Molecular Simulations of Carbohydrates with a Fucose-Binding Burkholderia ambifaria Lectin Suggest Modulation by Surface Residues Outside the Fucose-Binding Pocket
AuthorDingjan, T; Imberty, A; Perez, S; Yuriev, E; Ramsland, PA
Source TitleFrontiers in Pharmacology
PublisherFRONTIERS MEDIA SA
University of Melbourne Author/sRamsland, Paul
AffiliationSurgery (Austin & Northern Health)
Document TypeJournal Article
CitationsDingjan, T., Imberty, A., Perez, S., Yuriev, E. & Ramsland, P. A. (2017). Molecular Simulations of Carbohydrates with a Fucose-Binding Burkholderia ambifaria Lectin Suggest Modulation by Surface Residues Outside the Fucose-Binding Pocket. FRONTIERS IN PHARMACOLOGY, 8 (JUN), https://doi.org/10.3389/fphar.2017.00393.
Access StatusOpen Access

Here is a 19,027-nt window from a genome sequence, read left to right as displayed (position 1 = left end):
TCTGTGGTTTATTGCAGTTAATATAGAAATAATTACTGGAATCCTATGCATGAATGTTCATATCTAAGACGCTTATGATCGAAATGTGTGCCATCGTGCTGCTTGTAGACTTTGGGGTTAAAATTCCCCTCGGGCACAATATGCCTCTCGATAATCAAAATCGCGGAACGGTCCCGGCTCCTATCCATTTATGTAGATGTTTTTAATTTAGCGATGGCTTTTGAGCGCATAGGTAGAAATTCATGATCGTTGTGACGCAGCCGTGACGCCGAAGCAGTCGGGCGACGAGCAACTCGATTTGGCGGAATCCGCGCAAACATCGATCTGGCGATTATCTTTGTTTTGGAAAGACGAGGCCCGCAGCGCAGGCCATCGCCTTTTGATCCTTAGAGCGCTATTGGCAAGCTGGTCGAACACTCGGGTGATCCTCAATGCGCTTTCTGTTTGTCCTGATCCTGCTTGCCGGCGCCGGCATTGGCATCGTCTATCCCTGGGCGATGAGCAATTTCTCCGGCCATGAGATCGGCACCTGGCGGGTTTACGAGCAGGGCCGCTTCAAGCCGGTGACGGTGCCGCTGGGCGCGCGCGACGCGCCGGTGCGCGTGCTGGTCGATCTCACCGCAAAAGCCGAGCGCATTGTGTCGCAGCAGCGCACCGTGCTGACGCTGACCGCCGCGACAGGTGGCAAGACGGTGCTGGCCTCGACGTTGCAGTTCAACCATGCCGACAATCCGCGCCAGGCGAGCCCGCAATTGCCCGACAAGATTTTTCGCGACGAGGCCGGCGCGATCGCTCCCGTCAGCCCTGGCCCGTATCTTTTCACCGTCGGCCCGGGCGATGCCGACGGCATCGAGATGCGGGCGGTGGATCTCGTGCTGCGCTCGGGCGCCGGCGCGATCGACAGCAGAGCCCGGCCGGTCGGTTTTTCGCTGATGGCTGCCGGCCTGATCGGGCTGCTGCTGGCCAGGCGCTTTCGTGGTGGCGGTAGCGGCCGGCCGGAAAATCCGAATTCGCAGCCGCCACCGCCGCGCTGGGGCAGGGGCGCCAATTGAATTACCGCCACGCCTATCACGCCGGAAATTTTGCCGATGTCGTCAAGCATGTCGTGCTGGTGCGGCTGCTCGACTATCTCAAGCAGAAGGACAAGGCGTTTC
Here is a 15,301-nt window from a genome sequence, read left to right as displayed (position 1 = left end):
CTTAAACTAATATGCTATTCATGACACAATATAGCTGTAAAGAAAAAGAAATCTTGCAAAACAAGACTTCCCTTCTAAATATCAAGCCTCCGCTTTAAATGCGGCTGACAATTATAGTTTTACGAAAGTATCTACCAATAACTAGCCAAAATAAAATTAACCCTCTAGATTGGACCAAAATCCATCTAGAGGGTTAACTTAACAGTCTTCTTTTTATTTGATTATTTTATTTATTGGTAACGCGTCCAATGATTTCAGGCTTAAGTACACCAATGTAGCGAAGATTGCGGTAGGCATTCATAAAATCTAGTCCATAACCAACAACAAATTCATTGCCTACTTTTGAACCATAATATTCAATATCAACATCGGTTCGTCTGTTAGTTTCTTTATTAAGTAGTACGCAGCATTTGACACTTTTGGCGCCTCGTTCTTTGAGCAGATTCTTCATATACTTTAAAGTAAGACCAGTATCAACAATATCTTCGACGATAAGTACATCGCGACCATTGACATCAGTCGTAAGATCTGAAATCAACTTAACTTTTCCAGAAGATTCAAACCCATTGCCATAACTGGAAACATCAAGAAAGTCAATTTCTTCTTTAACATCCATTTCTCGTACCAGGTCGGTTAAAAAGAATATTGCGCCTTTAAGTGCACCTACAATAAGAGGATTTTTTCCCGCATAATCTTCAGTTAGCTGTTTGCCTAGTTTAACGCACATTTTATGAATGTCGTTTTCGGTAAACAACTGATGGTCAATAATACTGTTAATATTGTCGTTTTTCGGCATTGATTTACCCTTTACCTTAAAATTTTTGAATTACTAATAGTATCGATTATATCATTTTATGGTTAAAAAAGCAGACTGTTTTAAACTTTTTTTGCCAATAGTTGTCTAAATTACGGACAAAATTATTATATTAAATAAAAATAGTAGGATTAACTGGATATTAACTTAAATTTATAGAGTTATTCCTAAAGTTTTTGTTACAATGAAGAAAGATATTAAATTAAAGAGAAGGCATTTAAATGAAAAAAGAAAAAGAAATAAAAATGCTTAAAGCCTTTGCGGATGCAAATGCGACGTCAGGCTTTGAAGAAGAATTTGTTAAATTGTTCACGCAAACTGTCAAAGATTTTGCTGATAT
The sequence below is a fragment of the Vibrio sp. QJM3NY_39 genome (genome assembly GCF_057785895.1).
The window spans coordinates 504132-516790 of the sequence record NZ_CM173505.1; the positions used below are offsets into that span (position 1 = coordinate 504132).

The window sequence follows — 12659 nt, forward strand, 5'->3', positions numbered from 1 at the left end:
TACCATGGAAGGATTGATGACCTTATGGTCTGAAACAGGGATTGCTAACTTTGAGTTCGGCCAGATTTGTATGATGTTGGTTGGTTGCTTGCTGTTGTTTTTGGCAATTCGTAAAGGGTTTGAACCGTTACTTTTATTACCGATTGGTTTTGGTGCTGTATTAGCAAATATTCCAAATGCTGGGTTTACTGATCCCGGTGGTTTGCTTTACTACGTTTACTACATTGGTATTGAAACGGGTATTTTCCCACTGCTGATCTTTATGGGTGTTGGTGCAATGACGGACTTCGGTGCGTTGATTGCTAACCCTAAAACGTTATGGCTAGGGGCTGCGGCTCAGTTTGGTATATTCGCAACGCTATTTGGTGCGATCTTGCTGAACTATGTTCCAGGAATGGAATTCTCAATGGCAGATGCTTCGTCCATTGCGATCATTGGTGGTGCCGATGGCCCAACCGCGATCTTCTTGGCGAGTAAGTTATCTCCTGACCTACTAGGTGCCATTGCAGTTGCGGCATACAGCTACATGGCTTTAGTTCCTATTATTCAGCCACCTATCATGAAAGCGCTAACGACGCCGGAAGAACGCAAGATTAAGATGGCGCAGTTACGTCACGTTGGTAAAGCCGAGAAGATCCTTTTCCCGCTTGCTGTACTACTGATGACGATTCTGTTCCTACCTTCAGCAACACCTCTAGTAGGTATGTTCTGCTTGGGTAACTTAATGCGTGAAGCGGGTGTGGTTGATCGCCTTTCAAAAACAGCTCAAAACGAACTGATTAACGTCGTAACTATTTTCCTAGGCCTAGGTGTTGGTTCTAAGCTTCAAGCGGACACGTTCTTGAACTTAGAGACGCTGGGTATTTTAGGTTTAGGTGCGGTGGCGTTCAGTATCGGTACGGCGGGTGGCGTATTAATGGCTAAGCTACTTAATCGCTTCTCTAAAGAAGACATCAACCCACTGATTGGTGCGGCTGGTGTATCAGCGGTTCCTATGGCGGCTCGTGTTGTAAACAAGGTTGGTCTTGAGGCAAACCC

Burkholderia ambifaria is an opportunistic respiratory pathogen belonging to the Burkholderia cepacia complex, a collection of species responsible for the rapidly fatal cepacia syndrome in cystic fibrosis patients. A fucose-binding lectin identified in the B. ambifaria genome, BambL, is able to adhere to lung tissue, and may play a role in respiratory infection. X-ray crystallography has revealed the bound complex structures for four fucosylated human blood group epitopes (blood group B, H type 1, H type 2, and Lex determinants). The present study employed computational approaches, including docking and molecular dynamics (MD), to extend the structural analysis of BambL-oligosaccharide complexes to include four additional blood group saccharides (A, Lea, Leb, and Ley) and a library of blood-group-related carbohydrates. Carbohydrate recognition is dominated by interactions with fucose via a hydrogen-bonding network involving Arg15, Glu26, Ala38, and Trp79 and a stacking interaction with Trp74. Additional hydrogen bonds to non-fucose residues are formed with Asp30, Tyr35, Thr36, and Trp74. BambL recognition is dominated by interactions with fucose, but also features interactions with other parts of the ligands that may modulate specificity or affinity. The detailed computational characterization of the BambL carbohydrate-binding site provides guidelines for the future design of lectin inhibitors.
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